Dear American citizen:
As you go about your activities on the greatest secular holiday that America celebrates, it might be appropriate to ponder a few facts about this historic day, the Revolutionary War and those who brought it to fruition.
As most citizens know, before we became a nation, our forefathers rebelled against Britain's King George because of his excessive taxation, dictatorial nature and disregard for individual property rights. They were also tired of being ruled by a body of "representatives" in a parliament halfway around the world. Even hundreds of years later, Americans still want our government and its leaders to allow us to live our lives as we see fit. We want to conduct our religious beliefs, among other things, in our own way without political interference. We don't want a "king" to enact taxes, tariffs and regulations with little more than the stroke of a pen.
This early revolutionary spirit became a battle of wills between some of the greatest thinkers and writers the world has ever produced and King George III, whom they perceived to be ruling with little regard for the common man. Of course, when kings and leaders are challenged in such a manner, their first action is commonly attempting to overpower and destroy these rabble-rousers for their audacity to oppose them in this manner.
This resulting conflict ultimately gave birth to the final draft of the Declaration of Independence that was approved by the Second Continental Congress on July 4, 1776, in Philadelphia. John Hancock, the president of the Congress, was the first to sign this magnificent document that changed the history of the world and untold millions of lives.
On July 3, 1776, John Adams wrote to his wife, Abigail. "It (the Declaration of Independence) ought to be commemorated as the day of deliverance, by solemn acts of devotion to God Almighty …."
What many modern-day Americans may not be aware of was that there were approximately 25,000 Americans killed during this war and thousands of others were wounded. It didn't turn out to be advantageous for these warriors because soldiers, in any war, become the ones who normally suffer the most. They all gave this new nation more than they ever dreamed of receiving from her. One would hope that in our modern age this would still be a reality in the civilian world but, sadly, in so many cases it isn't.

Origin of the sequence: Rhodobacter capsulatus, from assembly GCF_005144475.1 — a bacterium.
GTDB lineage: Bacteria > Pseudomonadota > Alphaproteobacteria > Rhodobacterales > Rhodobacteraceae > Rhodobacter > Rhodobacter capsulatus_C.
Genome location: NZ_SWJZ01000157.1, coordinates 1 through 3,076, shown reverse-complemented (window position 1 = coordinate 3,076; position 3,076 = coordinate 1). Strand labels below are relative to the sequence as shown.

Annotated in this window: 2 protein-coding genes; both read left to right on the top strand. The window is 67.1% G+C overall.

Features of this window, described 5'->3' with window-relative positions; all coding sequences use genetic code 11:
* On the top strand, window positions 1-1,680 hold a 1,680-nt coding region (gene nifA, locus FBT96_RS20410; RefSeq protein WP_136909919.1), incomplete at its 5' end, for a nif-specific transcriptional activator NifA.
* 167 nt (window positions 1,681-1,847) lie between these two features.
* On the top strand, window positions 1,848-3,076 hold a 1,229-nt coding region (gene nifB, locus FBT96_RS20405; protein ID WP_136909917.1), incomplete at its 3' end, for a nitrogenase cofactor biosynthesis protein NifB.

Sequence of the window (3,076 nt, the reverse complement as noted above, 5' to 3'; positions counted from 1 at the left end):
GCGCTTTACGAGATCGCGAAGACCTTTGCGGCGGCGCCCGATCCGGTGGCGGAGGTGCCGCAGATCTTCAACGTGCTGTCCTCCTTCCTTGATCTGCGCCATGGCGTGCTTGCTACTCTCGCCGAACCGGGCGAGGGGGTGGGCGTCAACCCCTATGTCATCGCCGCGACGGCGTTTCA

One unbelievable example of what patriots of that day endured for the freedoms and rights we currently enjoy — while we shoot our fireworks, have a paid holiday from work, enjoy picnics, parades and speeches — is highlighted here. The Jacob Brawler family from South Carolina contributed 23 members to the Revolutionary War. Brawler and 21 sons fought and were killed. The sole surviving son was wounded, crippled and died a few years later. They attempted to make a difference in their world, and they did, but at the greatest human cost possible.
John Adams also wrote his wife: "Posterity! You will never know how much it cost the present generation to preserve your freedom! I hope you will make good use of it. If you do not, I shall repent in heaven that I ever took half the pains to preserve it."
Every day and night, Americans now work and sleep in peace because of men and women they've never met who weren't and aren't afraid to fight for what they believed or currently believe in. Is this something that even enters our minds when we're at the beach, mountains or barbecuing on the back deck on this unique holiday?
Thomas Jefferson gave his opinion on a country — which could also include those that we elect to lead us and the societal dilemmas that are currently tearing apart so much of what these patriots gifted to us — when he wrote, "If a nation expects to be both ignorant and free in a state of civilization, it expects what never was and never will be."
Something to think about in the middle of our Fourth of July festivities are the following questions. "Do Americans sincerely remember anymore the lives lost to secure our nation and maintain its freedoms?" "Do we cherish the rights our founding documents provided at such a severe price?" And lastly, "Is recalling these sacrifices in our behalf too much to ask during America's birthday celebration each year?"
Sacrifice is meaningless without remembrance. As a retired U.S. Army officer, I believe it's important to never forget what those patriots endured and fought for during the American Revolution, or the millions of soldiers who did the same in our other wars and what the Jacob Brawler family sacrificed so that we could enjoy ourselves in peace and prosperity on this day.
Robert B. Robeson retired from the U.S. Army as a lieutenant colonel after over 27 years of military service. He has since been a newspaper managing editor, columnist and freelance writer.